VerSeidAG Dyeworks and Warehouse
The company buildings for the United Silk-Weaving Mills Corp. (VerSeidAG) in Krefeld (1931) were the last of Ludwig Mies van der Rohe’s projects to be built in Germany before he emigrated to the USA. With its white rectangular block form and elongated window bays, the so-called HE building (warehouse for menswear lining materials) still epitomises functional industrial architecture in the spirit of modernism.
Mies van der Rohe had already designed the private homes of the two textile manufacturers Hermann Lange and Josef Esters in Krefeld. They also commissioned him to design the new production and administration building – with dyeworks, storage spaces and offices. It remained the only factory building by Mies van der Rohe that was ever built.
Mies took a new approach for the industrial project: he turned away from traditional brick construction and designed a simple steel-framed structure with white rendered exterior walls, uniform, nearly floor-to-ceiling window bands, and a continuous brick base all around. The flush façade with no projections or recesses underscores the straightforward rectilinear character of the building.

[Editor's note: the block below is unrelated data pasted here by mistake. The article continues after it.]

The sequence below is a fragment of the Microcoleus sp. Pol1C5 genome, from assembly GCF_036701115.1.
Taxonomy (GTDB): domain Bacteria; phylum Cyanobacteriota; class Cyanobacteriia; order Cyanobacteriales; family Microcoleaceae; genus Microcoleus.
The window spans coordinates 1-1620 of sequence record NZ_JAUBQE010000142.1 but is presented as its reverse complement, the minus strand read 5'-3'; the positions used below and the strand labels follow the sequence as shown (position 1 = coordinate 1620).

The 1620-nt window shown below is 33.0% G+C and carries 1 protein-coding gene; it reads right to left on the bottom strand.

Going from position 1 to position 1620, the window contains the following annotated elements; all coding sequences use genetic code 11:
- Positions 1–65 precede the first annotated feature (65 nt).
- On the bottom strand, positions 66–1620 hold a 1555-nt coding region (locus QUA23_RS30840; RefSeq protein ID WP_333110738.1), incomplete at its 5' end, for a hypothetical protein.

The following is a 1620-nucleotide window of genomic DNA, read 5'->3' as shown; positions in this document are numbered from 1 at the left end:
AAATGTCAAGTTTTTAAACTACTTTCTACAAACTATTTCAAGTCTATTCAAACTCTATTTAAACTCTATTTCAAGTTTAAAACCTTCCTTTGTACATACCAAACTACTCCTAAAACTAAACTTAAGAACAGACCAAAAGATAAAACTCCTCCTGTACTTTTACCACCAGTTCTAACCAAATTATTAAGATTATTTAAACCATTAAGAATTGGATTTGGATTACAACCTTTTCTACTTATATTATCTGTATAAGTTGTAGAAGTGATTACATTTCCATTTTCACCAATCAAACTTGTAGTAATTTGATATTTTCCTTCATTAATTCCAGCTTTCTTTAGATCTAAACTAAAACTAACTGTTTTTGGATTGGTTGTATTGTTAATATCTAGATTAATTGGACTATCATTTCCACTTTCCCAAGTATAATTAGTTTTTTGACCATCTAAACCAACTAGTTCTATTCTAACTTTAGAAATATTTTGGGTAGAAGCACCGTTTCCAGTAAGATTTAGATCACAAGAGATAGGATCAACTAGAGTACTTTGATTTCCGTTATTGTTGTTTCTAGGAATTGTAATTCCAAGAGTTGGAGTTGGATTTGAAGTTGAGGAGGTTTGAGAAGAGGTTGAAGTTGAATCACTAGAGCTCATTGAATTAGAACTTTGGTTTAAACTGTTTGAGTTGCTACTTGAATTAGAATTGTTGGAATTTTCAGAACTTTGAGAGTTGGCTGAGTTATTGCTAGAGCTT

The warehouse was built as a two-storey building with a basement, and the adjoining dyeworks had a sawtooth roof with four roof lights. In the stairwell, hard-fired bricks of different shades that vary from dark red and brown to blue and black echo the motif of the exterior base. On the upper floor, Mies established an open spatial concept with variable subdivisions and no fixed supporting walls.
In 1935, Mies van der Rohe was commissioned to expand the company premises. But due to sanctions imposed by the Nazis, he was forced to hand over the planning of all further buildings to his student Erich Holthoff, who nevertheless kept close to the original prototype for their basic geometric forms and flat roofs.
The property was severely damaged during the Second World War and not listed as a historical monument until 1999. The grounds are now the site of the Mies van der Rohe Business Park, where a private investor is giving the listed historic buildings new life by turning them into a home for pioneering companies while preserving the special character of the place. [DB/DK]